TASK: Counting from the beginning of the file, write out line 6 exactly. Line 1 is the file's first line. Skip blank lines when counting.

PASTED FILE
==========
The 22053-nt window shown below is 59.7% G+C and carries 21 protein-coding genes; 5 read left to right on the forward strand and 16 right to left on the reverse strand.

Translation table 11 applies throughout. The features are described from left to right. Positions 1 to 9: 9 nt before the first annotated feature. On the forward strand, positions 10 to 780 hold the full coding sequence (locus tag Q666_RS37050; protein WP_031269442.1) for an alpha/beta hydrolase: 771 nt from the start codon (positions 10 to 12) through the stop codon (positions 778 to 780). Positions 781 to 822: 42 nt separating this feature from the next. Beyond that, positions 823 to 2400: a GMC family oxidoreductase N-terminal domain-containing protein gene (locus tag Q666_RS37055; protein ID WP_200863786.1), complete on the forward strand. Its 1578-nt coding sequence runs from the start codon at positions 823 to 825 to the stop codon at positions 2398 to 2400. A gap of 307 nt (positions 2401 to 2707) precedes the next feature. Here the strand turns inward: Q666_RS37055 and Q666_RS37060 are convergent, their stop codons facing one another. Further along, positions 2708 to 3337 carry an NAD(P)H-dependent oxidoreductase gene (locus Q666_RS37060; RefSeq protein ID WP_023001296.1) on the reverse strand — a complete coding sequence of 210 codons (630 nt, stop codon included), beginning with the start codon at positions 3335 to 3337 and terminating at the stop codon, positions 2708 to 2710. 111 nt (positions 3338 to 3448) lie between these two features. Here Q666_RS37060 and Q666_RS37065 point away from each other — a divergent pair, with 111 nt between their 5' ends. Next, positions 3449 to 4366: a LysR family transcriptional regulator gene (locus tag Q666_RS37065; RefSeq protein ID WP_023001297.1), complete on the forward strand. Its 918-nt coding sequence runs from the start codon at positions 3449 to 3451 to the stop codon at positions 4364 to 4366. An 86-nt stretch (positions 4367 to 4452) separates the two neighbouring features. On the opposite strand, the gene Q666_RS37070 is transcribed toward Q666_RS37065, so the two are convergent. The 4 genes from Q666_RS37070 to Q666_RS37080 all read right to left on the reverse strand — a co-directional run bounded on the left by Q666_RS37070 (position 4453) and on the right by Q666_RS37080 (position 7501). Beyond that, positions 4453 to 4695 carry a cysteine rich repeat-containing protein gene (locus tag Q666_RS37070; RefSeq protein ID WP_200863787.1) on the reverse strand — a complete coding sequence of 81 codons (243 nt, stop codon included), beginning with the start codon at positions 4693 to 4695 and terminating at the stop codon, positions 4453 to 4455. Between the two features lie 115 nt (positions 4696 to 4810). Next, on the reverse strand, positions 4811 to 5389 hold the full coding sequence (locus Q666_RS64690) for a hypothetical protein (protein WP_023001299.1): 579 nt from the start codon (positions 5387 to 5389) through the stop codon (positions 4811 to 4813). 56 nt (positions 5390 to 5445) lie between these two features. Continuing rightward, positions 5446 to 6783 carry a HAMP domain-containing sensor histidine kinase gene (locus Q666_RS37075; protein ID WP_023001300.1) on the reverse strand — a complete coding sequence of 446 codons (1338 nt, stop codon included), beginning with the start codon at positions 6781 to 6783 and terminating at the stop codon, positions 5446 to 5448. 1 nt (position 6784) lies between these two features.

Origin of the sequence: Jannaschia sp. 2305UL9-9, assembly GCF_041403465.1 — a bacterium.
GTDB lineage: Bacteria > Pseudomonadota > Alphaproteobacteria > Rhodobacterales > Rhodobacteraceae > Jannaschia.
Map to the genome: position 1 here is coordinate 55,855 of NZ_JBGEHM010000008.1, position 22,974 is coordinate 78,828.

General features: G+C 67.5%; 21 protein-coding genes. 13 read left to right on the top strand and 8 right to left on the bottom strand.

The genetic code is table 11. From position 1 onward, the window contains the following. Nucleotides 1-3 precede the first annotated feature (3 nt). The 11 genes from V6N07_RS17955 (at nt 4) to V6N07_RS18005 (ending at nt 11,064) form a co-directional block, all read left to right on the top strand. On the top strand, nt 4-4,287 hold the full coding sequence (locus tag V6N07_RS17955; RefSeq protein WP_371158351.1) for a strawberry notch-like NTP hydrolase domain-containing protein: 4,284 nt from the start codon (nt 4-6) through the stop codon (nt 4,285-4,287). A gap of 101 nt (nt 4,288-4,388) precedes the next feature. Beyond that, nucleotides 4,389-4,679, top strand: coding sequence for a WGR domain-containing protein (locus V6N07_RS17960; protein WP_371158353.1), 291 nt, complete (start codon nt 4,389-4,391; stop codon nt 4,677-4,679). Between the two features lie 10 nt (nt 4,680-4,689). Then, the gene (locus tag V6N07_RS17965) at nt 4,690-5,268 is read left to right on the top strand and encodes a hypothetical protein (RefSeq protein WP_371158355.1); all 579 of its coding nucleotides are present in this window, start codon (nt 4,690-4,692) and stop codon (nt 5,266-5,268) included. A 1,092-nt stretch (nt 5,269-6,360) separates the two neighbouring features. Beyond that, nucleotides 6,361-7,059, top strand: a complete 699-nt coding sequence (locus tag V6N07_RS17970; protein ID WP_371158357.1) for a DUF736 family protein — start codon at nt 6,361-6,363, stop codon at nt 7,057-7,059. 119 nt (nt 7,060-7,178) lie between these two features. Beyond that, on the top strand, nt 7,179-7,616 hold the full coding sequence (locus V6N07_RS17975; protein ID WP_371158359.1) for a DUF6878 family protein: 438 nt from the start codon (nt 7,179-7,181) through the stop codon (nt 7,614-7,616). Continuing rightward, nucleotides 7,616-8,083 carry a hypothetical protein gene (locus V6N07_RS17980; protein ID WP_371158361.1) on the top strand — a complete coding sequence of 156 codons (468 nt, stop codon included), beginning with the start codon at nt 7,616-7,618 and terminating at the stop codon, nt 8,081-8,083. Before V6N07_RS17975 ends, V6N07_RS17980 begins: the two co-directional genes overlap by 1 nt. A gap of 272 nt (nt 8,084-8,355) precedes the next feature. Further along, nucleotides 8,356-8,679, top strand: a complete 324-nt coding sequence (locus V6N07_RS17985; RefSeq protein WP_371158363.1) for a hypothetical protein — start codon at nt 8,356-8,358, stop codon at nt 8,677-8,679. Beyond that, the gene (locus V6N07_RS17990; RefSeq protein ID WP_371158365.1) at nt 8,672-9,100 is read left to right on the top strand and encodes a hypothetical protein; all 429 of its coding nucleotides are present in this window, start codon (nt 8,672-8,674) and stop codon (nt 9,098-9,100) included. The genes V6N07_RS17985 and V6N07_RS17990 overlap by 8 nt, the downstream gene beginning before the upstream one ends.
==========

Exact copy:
General features: G+C 67.5%; 21 protein-coding genes. 13 read left to right on the top strand and 8 right to left on the bottom strand.